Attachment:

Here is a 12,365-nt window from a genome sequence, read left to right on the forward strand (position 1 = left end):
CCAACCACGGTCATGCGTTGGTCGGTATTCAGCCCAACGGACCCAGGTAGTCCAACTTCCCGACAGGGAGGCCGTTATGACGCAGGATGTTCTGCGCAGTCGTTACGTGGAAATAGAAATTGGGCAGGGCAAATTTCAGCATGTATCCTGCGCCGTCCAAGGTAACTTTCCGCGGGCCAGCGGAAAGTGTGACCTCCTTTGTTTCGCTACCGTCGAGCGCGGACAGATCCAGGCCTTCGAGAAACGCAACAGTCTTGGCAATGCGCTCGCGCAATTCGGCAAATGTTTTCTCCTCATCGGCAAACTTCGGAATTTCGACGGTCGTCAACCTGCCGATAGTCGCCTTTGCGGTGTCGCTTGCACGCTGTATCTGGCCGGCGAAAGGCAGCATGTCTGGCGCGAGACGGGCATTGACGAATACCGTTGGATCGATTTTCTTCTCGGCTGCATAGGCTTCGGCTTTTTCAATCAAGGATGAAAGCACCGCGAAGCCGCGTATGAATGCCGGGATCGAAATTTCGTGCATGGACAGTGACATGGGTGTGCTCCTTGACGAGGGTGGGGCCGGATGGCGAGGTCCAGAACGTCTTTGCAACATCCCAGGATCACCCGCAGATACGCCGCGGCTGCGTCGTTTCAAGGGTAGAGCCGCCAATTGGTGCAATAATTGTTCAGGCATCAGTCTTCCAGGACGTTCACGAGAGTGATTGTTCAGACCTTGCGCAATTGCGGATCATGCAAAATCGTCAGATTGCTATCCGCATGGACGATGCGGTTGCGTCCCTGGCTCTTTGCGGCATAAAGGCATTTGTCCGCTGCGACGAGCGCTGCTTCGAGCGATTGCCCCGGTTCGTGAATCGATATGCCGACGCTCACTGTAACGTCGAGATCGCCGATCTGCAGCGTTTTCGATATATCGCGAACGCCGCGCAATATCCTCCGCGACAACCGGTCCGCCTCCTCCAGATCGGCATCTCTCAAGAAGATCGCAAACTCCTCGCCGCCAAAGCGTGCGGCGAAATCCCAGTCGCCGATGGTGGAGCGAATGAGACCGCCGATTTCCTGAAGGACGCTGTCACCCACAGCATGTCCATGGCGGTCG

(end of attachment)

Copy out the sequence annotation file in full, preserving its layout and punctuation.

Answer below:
Here is a 12,365-nt window from a genome sequence, read left to right on the forward strand (position 1 = left end):
CCAACCACGGTCATGCGTTGGTCGGTATTCAGCCCAACGGACCCAGGTAGTCCAACTTCCCGACAGGGAGGCCGTTATGACGCAGGATGTTCTGCGCAGTCGTTACGTGGAAATAGAAATTGGGCAGGGCAAATTTCAGCATGTATCCTGCGCCGTCCAAGGTAACTTTCCGCGGGCCAGCGGAAAGTGTGACCTCCTTTGTTTCGCTACCGTCGAGCGCGGACAGATCCAGGCCTTCGAGAAACGCAACAGTCTTGGCAATGCGCTCGCGCAATTCGGCAAATGTTTTCTCCTCATCGGCAAACTTCGGAATTTCGACGGTCGTCAACCTGCCGATAGTCGCCTTTGCGGTGTCGCTTGCACGCTGTATCTGGCCGGCGAAAGGCAGCATGTCTGGCGCGAGACGGGCATTGACGAATACCGTTGGATCGATTTTCTTCTCGGCTGCATAGGCTTCGGCTTTTTCAATCAAGGATGAAAGCACCGCGAAGCCGCGTATGAATGCCGGGATCGAAATTTCGTGCATGGACAGTGACATGGGTGTGCTCCTTGACGAGGGTGGGGCCGGATGGCGAGGTCCAGAACGTCTTTGCAACATCCCAGGATCACCCGCAGATACGCCGCGGCTGCGTCGTTTCAAGGGTAGAGCCGCCAATTGGTGCAATAATTGTTCAGGCATCAGTCTTCCAGGACGTTCACGAGAGTGATTGTTCAGACCTTGCGCAATTGCGGATCATGCAAAATCGTCAGATTGCTATCCGCATGGACGATGCGGTTGCGTCCCTGGCTCTTTGCGGCATAAAGGCATTTGTCCGCTGCGACGAGCGCTGCTTCGAGCGATTGCCCCGGTTCGTGAATCGATATGCCGACGCTCACTGTAACGTCGAGATCGCCGATCTGCAGCGTTTTCGATATATCGCGAACGCCGCGCAATATCCTCCGCGACAACCGGTCCGCCTCCTCCAGATCGGCATCTCTCAAGAAGATCGCAAACTCCTCGCCGCCAAAGCGTGCGGCGAAATCCCAGTCGCCGATGGTGGAGCGAATGAGACCGCCGATTTCCTGAAGGACGCTGTCACCCACAGCATGTCCATGGCGGTCG